In addition to a simple CPU with a 4-bit data bus and a 12-bit address bus, the HRRG will also boast ROM, RAM, and I/O ports. Furthermore, an emulator will allow users to play with the HRRG in the virtual world before undertaking a physical implementation.
As you may or may not know, my chum, Joe Farr, and I are currently in the process of designing and building the Maxfield-Farr 4-bit HRRG Computer. I’ve written about this previously on EEWeb.com (see Index of HRRG Articles), but — since I only recently started this Cool Beans blog on my own website — I thought it might be worth our time to briefly recap things for new readers.
Why the term HRRG? Well, the beast is named in honor of British cartoonist and illustrator William Heath Robinson (1872-1944) and his American counterpart Reuben Lucius Goldberg (1883-1970). Robinson and Goldberg were both famous for creating illustrations of machines that were intended to perform relatively simple tasks, but whose implementations were incredibly complex such that they performed their tasks in exceedingly convoluted and indirect ways. As we will come to see, the HRRG is nothing if not convoluted.
The overall idea is to create a simple central processing unit (CPU) with a 4-bit data bus and a 12-bit address bus. We will also have read-only memory (ROM) and random-access memory (RAM), along with input, output, and bi-directional ports (we can have multiple blocks of memory and multiple ports).
In future columns, we are going to design everything from the switch-level up, which I think will prove to be educational for all of us (especially me, because it’s only when you try to explain something that you realize how little you actually know).
One of the things that will differentiate the HRRG from the herd is that it’s going to be realized as a mixture of implementation technologies, including relays, vacuum tubes, transistors, and simple (“jelly-bean”) integrated circuits, along with mechanical, magnetic, pneumatic, and fluidic logic.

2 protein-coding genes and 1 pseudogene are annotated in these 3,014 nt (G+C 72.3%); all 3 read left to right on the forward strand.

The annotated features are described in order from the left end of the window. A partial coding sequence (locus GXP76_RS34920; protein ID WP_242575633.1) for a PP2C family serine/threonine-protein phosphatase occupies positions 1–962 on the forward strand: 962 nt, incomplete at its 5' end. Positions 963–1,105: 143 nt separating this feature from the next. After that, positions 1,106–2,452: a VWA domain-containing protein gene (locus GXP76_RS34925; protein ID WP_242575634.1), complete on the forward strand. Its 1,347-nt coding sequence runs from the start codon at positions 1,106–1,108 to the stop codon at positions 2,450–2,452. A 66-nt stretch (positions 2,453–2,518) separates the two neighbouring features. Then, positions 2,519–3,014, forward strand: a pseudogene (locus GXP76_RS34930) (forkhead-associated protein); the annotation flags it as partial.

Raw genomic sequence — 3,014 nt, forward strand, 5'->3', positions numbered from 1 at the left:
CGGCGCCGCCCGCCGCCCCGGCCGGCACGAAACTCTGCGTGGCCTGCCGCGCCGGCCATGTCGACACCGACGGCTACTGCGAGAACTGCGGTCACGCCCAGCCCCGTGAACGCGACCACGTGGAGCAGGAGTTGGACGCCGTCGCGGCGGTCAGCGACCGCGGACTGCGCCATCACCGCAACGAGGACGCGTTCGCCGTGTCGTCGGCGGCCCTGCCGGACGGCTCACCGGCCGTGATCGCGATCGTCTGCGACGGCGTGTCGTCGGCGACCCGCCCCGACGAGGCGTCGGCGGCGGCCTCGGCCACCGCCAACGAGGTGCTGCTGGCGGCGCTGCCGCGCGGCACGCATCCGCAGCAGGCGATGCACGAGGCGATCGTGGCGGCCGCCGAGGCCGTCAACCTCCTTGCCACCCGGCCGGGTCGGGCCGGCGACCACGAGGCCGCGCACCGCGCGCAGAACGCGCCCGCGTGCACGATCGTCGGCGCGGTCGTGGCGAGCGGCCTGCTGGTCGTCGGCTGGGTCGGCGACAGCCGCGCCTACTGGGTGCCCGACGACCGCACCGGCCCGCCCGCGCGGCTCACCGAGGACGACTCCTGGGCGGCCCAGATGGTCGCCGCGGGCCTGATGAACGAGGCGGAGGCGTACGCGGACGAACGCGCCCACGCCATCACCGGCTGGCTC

The physical implementation of the 4-bit HRRG computer is going to be presented in a collection of glass-fronted wooden cabinets mounted on a wall. Each cabinet can be implemented in whatever technology we choose.
Joe and I are hoping that our 4-bit HRRG Computer will be of educational interest for schools, universities, hobbyists, and makers. Of course, even I with my boundless enthusiasm realize that it’s going to be difficult to persuade anyone to build an entire HRRG from scratch. Thus, Joe is creating an HRRG Emulator (see Emulators Rule, Simulators Drool).
As we see, the emulator looks like a rack-mount system, where each rack comprises one or more modules. Each module is powered by its own independent program, and all of these programs communicate with each other via a “software backplane.”
The idea is that we will be able to use the emulator to capture and run programs in the virtual world. When we are ready, we can create portions of the computer in the physical world, and then use these real-world functions in conjunction with their virtual cousins. For example, we could have a cabinet containing a single 4-bit word of memory implemented using pneumatic logic, should we so desire.
In recent columns, we discussed how the 4-bit HRRG Computer’s CPU is going to have 16 registers and support 16 instructions (see The Instruction Set and Instruction Set Tradeoffs).
Now, as you can see from the emulator shown above, one way to enter programs is via a switch panel. In this case, we use the 12 address switches to specify a target address in memory, we use the 4 data switches to specify the instruction or data we want to load into that location, and we repeat this over and over again until the program is loaded.
Although capturing and entering programs at this machine code level is painfully slow and prone to error, it’s the way things used to be done, and entering even a small program this way is nothing if not educational because you quickly learn that you don’t want to do it again LOL.
The next step up the programming hierarchy is to define an assembly language, write our programs in this language, and then use an assembler to translate our programs into the machine code that will be run on the computer. In my previous two columns, we first introduced some basic concepts, after which we considered the process involved in developing an assembly language.
And this pretty much brings us up to date. In my next HRRG column, we will look at our assembly language in detail. In the meantime, as always, I welcome your comments, questions, and suggestions.